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As Austin Expands, So Might Its Expo Center

Miguel Guitierrez Jr./KUT

Amidst talk of the potential plusses of a swollen Austin Convention Center, some council members Monday heard for the first time publicly about a recent consultant review of the Travis County Expo Center.

While the consultants were not in attendance, Parks and Recreation Department Development Administrator Brian Block summed up their findings – starting first with a count of the separate pieces that make up the Expo Center as it stands today.

“An arena, a 210,000-square-foot show barn with a dirt floor really geared towards livestock and animals, a banquet hall and also a skyline club that’s part of the arena,” Block said.

Consultants hired by the city, Travis County and Rodeo Austin – which is held at the Expo Center – argue in a report that these facilities are aging and obsolete. Therefore, proposed are the creation of a 15,000-seat arena, an exhibit hall, a ballroom and meeting space. Consultants have also recommended tacking on additional parking space.

Credit Jimmy Maas/KUT News
A shot of bullrider Clint Hopping at this year's Austin Rodeo at the Travis County Expo Center.

Surprisingly, Council members didn’t flinch much at the roughly $630 million sticker price. Instead, the potential of a bigger Expo Center was met with anticipation – particularly from Council Member Ora Houston, whose district houses the center.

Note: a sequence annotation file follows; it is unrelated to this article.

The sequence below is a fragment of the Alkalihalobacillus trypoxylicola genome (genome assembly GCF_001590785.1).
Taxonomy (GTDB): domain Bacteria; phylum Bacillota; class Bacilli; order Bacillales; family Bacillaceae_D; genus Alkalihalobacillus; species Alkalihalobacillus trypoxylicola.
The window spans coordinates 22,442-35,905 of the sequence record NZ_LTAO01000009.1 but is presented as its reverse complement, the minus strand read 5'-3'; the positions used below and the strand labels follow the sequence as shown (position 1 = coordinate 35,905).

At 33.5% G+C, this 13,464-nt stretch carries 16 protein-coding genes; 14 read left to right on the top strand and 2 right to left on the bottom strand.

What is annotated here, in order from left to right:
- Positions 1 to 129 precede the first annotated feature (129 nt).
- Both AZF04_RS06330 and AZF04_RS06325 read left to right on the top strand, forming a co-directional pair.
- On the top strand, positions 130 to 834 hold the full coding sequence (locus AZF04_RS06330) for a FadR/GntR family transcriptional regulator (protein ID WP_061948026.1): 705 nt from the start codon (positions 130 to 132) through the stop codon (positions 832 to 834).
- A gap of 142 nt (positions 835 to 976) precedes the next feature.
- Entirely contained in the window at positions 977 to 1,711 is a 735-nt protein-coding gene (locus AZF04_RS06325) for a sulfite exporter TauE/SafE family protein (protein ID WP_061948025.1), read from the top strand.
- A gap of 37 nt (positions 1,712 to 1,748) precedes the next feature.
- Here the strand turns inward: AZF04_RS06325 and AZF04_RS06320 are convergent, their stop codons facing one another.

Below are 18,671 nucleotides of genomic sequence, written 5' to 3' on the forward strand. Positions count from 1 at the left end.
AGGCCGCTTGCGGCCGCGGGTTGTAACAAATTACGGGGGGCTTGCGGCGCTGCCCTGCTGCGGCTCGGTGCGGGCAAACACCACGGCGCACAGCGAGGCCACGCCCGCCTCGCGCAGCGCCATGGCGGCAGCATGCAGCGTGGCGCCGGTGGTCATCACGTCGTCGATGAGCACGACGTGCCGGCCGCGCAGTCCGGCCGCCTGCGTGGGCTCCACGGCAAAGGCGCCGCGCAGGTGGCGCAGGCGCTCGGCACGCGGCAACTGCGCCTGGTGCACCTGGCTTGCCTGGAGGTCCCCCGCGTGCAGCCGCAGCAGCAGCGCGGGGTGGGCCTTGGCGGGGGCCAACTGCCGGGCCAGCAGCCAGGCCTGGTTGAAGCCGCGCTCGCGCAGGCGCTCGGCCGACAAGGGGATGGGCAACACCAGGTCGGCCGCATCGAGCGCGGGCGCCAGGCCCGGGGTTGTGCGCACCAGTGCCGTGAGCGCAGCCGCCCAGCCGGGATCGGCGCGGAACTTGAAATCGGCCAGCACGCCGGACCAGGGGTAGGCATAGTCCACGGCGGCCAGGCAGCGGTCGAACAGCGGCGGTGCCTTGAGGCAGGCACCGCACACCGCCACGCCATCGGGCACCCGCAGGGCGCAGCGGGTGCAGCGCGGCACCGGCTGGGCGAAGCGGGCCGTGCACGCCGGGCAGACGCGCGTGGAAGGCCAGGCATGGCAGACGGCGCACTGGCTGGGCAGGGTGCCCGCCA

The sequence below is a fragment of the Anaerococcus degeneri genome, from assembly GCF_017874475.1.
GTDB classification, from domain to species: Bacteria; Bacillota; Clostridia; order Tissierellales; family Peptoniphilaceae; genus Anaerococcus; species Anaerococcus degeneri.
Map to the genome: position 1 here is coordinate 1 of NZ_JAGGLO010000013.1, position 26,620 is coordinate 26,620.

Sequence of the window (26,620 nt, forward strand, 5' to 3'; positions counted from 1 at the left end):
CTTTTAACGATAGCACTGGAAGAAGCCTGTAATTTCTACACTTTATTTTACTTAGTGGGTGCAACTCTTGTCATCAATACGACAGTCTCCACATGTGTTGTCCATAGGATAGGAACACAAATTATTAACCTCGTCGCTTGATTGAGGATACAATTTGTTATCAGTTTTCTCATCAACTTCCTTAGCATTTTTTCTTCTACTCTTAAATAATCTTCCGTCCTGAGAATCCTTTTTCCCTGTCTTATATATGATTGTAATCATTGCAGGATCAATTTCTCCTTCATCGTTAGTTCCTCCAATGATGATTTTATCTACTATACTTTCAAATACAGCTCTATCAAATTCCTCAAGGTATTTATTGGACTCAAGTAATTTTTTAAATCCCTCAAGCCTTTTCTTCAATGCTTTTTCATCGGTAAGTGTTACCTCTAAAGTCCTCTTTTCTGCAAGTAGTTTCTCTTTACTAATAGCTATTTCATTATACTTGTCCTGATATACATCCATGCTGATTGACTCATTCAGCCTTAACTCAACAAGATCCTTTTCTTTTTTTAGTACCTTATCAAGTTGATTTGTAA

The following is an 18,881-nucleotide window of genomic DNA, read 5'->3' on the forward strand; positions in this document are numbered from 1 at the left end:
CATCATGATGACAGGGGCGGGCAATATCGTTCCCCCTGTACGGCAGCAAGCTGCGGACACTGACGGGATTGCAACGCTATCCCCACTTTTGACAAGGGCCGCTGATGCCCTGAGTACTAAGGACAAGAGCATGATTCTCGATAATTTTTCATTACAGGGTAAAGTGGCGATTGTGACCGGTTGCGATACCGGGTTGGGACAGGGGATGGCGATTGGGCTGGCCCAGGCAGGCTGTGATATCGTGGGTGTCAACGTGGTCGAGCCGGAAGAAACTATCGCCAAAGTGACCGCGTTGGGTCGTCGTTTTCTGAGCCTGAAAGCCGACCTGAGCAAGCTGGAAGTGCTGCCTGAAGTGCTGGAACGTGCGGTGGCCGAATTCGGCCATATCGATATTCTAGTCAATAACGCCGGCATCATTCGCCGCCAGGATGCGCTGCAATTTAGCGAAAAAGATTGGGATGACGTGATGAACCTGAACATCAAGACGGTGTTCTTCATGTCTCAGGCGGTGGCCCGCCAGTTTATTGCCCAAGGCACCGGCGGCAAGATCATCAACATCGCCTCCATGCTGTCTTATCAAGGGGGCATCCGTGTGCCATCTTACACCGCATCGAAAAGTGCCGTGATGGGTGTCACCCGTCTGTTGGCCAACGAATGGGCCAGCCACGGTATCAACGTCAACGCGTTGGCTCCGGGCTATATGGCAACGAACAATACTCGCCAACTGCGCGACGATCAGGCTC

“I’ve been excited about the possibilities for this for some time,” said Houston. “It’s a lot of money. So we need to really look carefully at how it can be funded.”

Block said his department was meeting with the city's legal department to determine if Hotel Occupancy Tax (HOT Tax) could be used to fund an expansion.

Consultants estimate visitors to a new and expanded Expo Center would spend $3.3 billion over 30 years, and that the additional space would add 1,200 full-time jobs plus 5,205 temporary construction jobs.

But, while talk of expanding the city’s downtown convention center is also flying around, Houston emphasized making clear how the uses of each facility would differ – and hopefully finding a way to fill what she called a “missing middle” among Austin’s large event space.

“One seems to be more high-level, classy. One maybe is not as classy. And then we’re missing that middle part that’s kind of in-between. I could see RV shows there,” she said. “UT using some parts of it. So there are a lot of creative things that could happen in that area, so how do we piece it all together?”

A final presentation (with consultants present) of an expanded Travis County Expo Center will go in front of the the full council in early June. 

This story was produced as part of KUT's reporting partnership with the Austin Monitor.

Audrey McGlinchy is KUT's housing reporter. She focuses on affordable housing solutions, renters’ rights and the battles over zoning. Got a tip? Email her at Follow her on Twitter @AKMcGlinchy.
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